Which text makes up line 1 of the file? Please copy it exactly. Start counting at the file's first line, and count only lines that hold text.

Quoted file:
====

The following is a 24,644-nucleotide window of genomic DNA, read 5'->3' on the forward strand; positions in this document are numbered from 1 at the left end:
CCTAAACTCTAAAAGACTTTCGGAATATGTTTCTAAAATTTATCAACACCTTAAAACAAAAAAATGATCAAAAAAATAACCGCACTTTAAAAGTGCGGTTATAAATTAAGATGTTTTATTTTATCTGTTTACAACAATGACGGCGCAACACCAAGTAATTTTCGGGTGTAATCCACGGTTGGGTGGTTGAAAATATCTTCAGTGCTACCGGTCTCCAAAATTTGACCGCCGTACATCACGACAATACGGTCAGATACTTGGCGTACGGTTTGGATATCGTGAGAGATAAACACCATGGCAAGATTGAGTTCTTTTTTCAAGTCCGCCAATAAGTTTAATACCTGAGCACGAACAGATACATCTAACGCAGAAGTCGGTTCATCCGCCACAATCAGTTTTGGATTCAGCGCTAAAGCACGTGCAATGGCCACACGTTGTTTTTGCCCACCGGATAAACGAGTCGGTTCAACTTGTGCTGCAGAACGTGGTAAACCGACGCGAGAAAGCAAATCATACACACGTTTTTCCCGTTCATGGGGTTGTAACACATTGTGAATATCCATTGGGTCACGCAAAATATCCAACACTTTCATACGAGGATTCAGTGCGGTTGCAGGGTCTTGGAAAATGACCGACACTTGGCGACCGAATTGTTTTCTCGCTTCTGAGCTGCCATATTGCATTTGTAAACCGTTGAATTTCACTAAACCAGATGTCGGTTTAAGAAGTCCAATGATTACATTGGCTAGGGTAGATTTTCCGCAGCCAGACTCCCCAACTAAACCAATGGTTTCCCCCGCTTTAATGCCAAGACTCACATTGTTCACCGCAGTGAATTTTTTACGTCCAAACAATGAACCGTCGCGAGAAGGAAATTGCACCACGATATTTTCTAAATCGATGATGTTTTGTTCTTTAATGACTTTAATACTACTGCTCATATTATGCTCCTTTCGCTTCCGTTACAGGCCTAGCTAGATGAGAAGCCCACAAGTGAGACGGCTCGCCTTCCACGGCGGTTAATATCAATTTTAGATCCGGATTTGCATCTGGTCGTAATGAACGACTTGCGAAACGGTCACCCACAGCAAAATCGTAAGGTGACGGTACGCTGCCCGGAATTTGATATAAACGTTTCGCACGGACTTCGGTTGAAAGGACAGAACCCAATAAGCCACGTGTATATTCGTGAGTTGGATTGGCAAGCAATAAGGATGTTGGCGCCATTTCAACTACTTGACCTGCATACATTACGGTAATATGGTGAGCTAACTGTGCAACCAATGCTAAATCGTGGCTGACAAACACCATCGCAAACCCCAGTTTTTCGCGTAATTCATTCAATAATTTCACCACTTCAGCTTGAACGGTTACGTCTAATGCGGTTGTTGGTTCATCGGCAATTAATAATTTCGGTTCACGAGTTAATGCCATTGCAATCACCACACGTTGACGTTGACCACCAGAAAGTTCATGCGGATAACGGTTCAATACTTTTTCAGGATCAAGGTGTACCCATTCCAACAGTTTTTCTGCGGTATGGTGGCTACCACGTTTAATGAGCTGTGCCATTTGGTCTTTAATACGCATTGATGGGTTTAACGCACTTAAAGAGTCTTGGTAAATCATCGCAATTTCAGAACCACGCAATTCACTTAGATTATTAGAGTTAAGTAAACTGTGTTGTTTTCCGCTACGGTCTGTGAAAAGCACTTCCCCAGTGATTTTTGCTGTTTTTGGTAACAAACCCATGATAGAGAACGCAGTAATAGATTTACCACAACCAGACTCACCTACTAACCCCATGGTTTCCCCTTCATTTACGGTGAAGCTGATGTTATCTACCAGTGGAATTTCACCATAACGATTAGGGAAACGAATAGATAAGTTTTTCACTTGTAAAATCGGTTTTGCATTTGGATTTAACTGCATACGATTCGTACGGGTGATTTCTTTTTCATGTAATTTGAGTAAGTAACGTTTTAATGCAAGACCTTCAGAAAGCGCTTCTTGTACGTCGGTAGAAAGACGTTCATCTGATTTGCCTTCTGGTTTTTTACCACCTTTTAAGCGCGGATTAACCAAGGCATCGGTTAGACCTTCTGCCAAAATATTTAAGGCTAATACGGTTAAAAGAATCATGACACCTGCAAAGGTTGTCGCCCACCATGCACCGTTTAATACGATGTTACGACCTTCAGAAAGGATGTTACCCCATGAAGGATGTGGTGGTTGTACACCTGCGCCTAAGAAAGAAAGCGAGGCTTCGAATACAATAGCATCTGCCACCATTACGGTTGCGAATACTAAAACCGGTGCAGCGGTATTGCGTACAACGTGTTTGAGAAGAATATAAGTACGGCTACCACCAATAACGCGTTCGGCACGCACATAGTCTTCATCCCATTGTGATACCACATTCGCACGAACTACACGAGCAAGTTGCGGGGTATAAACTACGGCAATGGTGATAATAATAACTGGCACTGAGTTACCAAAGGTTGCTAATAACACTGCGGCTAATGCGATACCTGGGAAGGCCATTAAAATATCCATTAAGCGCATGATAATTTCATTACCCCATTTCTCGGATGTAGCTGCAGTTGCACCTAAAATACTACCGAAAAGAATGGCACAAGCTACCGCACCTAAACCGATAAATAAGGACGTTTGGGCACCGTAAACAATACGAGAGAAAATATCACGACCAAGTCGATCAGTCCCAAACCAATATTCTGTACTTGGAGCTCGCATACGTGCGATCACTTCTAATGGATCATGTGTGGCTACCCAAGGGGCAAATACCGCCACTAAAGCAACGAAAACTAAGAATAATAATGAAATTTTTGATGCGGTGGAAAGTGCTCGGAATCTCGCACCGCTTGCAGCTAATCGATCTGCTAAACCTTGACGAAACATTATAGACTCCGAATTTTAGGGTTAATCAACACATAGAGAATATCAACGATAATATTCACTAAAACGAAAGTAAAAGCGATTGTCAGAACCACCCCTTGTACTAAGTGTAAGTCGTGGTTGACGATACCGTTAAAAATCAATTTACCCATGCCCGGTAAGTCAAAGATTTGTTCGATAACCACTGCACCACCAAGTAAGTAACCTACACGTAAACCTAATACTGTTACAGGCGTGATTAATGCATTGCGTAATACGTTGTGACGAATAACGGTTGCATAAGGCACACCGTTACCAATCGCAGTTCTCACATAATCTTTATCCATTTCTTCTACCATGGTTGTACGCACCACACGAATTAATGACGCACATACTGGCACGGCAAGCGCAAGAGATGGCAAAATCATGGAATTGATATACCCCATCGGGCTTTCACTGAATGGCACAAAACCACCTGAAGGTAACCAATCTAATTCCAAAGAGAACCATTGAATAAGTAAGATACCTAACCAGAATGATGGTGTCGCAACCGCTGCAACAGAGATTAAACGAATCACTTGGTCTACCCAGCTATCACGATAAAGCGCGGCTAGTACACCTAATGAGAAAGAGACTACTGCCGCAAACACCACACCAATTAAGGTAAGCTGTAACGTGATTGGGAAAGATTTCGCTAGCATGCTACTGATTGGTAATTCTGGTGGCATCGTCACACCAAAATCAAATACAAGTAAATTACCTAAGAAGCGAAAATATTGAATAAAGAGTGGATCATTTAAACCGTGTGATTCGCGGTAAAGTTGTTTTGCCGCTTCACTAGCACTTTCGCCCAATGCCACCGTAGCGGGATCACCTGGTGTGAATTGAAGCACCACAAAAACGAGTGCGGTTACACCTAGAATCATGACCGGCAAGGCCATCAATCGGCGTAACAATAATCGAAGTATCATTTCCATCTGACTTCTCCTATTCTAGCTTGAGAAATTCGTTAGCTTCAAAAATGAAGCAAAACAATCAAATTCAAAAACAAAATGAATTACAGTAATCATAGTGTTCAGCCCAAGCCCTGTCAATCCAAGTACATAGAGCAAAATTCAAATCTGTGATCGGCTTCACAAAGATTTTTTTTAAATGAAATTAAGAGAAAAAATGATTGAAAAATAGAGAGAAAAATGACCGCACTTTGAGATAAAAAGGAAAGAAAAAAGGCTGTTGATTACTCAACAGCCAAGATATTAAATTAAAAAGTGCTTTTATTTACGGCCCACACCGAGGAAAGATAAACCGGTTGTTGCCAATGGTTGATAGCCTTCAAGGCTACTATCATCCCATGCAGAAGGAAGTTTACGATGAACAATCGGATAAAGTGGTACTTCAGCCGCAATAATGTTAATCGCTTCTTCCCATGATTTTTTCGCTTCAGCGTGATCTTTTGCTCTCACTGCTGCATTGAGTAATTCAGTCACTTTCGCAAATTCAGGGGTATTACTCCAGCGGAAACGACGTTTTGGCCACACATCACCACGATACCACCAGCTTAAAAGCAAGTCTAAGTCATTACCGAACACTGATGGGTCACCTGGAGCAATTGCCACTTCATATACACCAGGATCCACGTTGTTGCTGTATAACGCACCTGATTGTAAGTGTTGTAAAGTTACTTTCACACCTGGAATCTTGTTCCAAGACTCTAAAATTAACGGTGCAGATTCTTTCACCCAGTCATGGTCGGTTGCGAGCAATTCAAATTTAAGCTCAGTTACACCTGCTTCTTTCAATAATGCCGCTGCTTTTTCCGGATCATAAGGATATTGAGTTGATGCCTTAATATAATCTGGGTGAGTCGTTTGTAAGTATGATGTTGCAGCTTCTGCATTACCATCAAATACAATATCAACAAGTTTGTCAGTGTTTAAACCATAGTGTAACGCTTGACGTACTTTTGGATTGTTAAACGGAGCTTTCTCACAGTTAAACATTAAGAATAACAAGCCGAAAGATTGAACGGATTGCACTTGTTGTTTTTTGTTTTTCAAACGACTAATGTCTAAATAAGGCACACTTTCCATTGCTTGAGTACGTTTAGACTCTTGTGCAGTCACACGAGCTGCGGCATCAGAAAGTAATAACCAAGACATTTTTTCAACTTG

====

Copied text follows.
The following is a 24,644-nucleotide window of genomic DNA, read 5'->3' on the forward strand; positions in this document are numbered from 1 at the left end: